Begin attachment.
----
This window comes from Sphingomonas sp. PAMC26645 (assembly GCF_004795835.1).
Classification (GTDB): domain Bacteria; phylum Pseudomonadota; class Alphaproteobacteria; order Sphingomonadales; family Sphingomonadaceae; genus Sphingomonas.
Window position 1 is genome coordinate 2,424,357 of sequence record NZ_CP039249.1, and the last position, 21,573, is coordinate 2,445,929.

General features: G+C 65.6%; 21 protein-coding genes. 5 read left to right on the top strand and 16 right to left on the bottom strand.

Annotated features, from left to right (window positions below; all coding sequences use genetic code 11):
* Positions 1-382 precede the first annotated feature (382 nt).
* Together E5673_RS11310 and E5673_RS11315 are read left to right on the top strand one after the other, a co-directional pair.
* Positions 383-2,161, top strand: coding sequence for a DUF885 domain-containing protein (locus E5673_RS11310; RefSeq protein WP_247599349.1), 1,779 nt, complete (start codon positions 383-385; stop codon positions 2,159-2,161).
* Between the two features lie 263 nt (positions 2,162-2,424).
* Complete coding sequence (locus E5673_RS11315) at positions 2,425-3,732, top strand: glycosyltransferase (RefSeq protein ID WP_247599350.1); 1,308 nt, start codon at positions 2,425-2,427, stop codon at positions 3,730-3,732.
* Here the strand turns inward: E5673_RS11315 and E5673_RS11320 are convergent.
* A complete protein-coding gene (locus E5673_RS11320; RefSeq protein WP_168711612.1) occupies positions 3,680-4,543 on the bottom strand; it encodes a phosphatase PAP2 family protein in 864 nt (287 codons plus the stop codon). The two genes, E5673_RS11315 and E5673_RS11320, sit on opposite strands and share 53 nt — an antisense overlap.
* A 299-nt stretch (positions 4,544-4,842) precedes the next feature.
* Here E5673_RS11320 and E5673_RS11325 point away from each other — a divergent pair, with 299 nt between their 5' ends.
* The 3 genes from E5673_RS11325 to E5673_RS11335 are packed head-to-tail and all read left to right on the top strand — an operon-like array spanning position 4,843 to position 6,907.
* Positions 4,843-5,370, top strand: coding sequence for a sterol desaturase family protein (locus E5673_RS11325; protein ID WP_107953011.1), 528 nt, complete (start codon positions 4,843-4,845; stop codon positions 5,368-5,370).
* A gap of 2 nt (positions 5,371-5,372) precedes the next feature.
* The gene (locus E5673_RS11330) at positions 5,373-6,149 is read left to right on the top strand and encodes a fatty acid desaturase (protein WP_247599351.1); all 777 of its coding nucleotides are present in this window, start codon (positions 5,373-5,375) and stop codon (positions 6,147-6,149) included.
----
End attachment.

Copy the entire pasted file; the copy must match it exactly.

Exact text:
This window comes from Sphingomonas sp. PAMC26645 (assembly GCF_004795835.1).
Classification (GTDB): domain Bacteria; phylum Pseudomonadota; class Alphaproteobacteria; order Sphingomonadales; family Sphingomonadaceae; genus Sphingomonas.
Window position 1 is genome coordinate 2,424,357 of sequence record NZ_CP039249.1, and the last position, 21,573, is coordinate 2,445,929.

General features: G+C 65.6%; 21 protein-coding genes. 5 read left to right on the top strand and 16 right to left on the bottom strand.

Annotated features, from left to right (window positions below; all coding sequences use genetic code 11):
* Positions 1-382 precede the first annotated feature (382 nt).
* Together E5673_RS11310 and E5673_RS11315 are read left to right on the top strand one after the other, a co-directional pair.
* Positions 383-2,161, top strand: coding sequence for a DUF885 domain-containing protein (locus E5673_RS11310; RefSeq protein WP_247599349.1), 1,779 nt, complete (start codon positions 383-385; stop codon positions 2,159-2,161).
* Between the two features lie 263 nt (positions 2,162-2,424).
* Complete coding sequence (locus E5673_RS11315) at positions 2,425-3,732, top strand: glycosyltransferase (RefSeq protein ID WP_247599350.1); 1,308 nt, start codon at positions 2,425-2,427, stop codon at positions 3,730-3,732.
* Here the strand turns inward: E5673_RS11315 and E5673_RS11320 are convergent.
* A complete protein-coding gene (locus E5673_RS11320; RefSeq protein WP_168711612.1) occupies positions 3,680-4,543 on the bottom strand; it encodes a phosphatase PAP2 family protein in 864 nt (287 codons plus the stop codon). The two genes, E5673_RS11315 and E5673_RS11320, sit on opposite strands and share 53 nt — an antisense overlap.
* A 299-nt stretch (positions 4,544-4,842) precedes the next feature.
* Here E5673_RS11320 and E5673_RS11325 point away from each other — a divergent pair, with 299 nt between their 5' ends.
* The 3 genes from E5673_RS11325 to E5673_RS11335 are packed head-to-tail and all read left to right on the top strand — an operon-like array spanning position 4,843 to position 6,907.
* Positions 4,843-5,370, top strand: coding sequence for a sterol desaturase family protein (locus E5673_RS11325; protein ID WP_107953011.1), 528 nt, complete (start codon positions 4,843-4,845; stop codon positions 5,368-5,370).
* A gap of 2 nt (positions 5,371-5,372) precedes the next feature.
* The gene (locus E5673_RS11330) at positions 5,373-6,149 is read left to right on the top strand and encodes a fatty acid desaturase (protein WP_247599351.1); all 777 of its coding nucleotides are present in this window, start codon (positions 5,373-5,375) and stop codon (positions 6,147-6,149) included.